By the time people are sitting down reading this, the Pictou County junior A Crushers and their rivals over Mount Thom - the Truro Bearcats - will be two games into their Maritime Hockey League division final series. In winning the Bent Division over the course of the regular season, the Bearcats should be favourite, although not clear-cut.
There are some similarities between the two teams: the Crushers entered the league a decade ago, the Bearcats were launched in the late 1990s.
Both teams have won Fred Page Cups, neither franchise has missed the playoffs since joining the junior A league; both teams play in sparkling new arenas, and while their new homes don't have the old-time charm of their former buildings, we can assume the washroom facilities have been upgraded. One can hope.
Both teams don't like each other very much. If they do, they shouldn't, because this is the playoffs. But what about the communities, you ask? What are the differences and similarities?
This isn't at all scientific, just some personal observations from the years spent living in both areas.
Each community has a nice park; Truro has Victoria Park, while Trenton has Trenton Park. Trenton Park is nice enough, but Victoria Park is really nice. The waterfall is the winning edge, me thinks.
Both areas have lots of cars driving up and down the streets. Truronians seem to drive with more observance of the rules of the road, Pictonians - some of them - seem to unaware of the rules, and if they are, don't much care if they adhere to them.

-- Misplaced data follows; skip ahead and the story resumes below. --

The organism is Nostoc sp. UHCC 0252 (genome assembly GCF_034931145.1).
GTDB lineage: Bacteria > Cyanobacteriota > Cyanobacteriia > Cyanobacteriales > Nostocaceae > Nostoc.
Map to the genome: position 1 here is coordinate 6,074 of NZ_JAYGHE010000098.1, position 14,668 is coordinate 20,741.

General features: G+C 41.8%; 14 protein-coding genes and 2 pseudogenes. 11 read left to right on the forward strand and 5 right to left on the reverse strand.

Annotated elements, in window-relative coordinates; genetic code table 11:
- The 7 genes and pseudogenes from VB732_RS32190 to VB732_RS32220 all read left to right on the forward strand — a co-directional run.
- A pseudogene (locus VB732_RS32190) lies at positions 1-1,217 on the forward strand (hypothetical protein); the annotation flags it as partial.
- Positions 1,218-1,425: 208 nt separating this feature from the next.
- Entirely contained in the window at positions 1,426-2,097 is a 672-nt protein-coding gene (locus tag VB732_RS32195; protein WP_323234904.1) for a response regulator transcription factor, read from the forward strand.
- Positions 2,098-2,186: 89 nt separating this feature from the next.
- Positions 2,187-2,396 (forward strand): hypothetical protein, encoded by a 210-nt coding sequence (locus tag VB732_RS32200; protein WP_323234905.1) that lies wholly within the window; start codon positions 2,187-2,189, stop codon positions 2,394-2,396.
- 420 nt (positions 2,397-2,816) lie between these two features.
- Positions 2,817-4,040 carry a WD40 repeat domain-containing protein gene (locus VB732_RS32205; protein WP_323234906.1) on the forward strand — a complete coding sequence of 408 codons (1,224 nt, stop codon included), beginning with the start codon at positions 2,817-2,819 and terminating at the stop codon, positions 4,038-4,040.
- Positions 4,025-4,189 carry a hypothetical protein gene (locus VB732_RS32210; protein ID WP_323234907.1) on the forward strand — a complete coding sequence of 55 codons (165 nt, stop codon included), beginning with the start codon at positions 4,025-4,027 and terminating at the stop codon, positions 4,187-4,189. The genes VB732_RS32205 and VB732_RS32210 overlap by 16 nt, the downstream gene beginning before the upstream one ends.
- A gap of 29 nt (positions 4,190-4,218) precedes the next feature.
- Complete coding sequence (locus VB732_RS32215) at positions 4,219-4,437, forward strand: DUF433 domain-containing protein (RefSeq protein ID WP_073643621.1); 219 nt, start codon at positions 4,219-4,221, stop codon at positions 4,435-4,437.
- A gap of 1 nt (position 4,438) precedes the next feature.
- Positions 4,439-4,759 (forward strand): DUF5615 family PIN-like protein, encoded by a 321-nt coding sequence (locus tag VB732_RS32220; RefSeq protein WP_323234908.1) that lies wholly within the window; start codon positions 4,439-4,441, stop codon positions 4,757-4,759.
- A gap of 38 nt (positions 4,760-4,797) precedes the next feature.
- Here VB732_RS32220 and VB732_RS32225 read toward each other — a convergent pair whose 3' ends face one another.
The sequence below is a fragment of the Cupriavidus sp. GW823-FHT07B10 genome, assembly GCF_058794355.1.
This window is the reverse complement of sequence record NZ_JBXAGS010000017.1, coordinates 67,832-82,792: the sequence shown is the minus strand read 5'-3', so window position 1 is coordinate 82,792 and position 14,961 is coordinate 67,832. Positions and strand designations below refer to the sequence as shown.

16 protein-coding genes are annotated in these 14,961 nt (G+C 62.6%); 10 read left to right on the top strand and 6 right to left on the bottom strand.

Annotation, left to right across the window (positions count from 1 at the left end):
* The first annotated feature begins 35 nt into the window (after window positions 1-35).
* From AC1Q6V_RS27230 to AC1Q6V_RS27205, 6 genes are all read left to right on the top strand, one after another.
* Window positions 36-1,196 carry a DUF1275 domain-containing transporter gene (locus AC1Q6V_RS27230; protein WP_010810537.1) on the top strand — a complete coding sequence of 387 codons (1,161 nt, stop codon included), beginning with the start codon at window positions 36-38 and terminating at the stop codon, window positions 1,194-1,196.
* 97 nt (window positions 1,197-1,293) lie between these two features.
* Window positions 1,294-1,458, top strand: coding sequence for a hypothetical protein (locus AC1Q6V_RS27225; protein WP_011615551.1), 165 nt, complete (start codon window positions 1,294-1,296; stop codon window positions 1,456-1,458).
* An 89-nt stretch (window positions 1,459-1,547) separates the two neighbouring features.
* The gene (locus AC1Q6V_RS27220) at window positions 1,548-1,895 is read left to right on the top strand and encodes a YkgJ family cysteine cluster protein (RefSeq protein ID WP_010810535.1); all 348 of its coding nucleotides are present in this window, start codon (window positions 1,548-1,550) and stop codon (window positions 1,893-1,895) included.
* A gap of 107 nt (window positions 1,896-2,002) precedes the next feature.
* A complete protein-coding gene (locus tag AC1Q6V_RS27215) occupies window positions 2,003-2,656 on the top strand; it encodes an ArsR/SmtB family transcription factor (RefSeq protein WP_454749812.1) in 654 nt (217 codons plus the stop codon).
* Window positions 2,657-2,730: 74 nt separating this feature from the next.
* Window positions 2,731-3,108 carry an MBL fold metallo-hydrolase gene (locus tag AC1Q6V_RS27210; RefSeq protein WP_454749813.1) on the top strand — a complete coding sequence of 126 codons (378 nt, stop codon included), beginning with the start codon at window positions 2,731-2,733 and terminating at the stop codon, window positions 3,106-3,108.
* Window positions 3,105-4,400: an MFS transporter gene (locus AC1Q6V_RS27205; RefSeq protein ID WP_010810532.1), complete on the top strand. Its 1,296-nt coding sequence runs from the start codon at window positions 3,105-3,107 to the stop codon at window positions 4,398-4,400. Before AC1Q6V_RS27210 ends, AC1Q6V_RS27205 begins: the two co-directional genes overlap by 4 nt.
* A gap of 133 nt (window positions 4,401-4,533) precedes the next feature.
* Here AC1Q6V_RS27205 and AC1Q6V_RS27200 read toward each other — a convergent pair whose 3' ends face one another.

The people of Truro seem more reserved; not unfriendly, just less outwardly friendly as people on this side of Mount Thom. Pictonians like to let their hair down and party it up (although, people on both sides of the mountain seem to be doing those things in places like Calgary and Fort MacMurray these days). The only time people in Pictou County don't seem friendly is at the grocery store, where they will cross-check, elbow, or run someone over with their shopping cart to beat them to their checkout line. It's weird.
Both communities have fine arts facilities: Truro has the Marigold Centre, which used to be a huge movieplex and Pictou has the deCoste Centre.
The pizza. Pictonians who grew up eating pizza with brown sauce seem unaware that brown sauce sucks, especially the next day. Truro on the other hand has mostly normal pizza, the kind that doesn't make you wonder if you're eating bread with gravy on top.
Music. Of course there are good musicians that have come out of Colchester County, but who's kidding who? Every second house in this county has someone who can play the guitar, or sing, or play the spoons. And let's not forget George Canyon and Dave Gunning and that fellow who used to sing for INXS.
Both areas seem loyal to their federal politicians: Colchester County helped elect Bill Casey, then re-elected him in a landslide when the Stephen Harper government kicked him out of the party for having a mind of his own. Pictou County keeps re-electing Peter MacKay - no matter what - over and over and over again.
This list could have been longer and other comparisons could be made, but this is enough for now. So here's to you, Truro and Pictou, raise a glass of fine wine or bottle of cheap beer - whatever gets you through - and toast yourselves, while the puck drops and another Battle of Mount Thom ensues.
Kevin Adshade is a sports columnist for The News.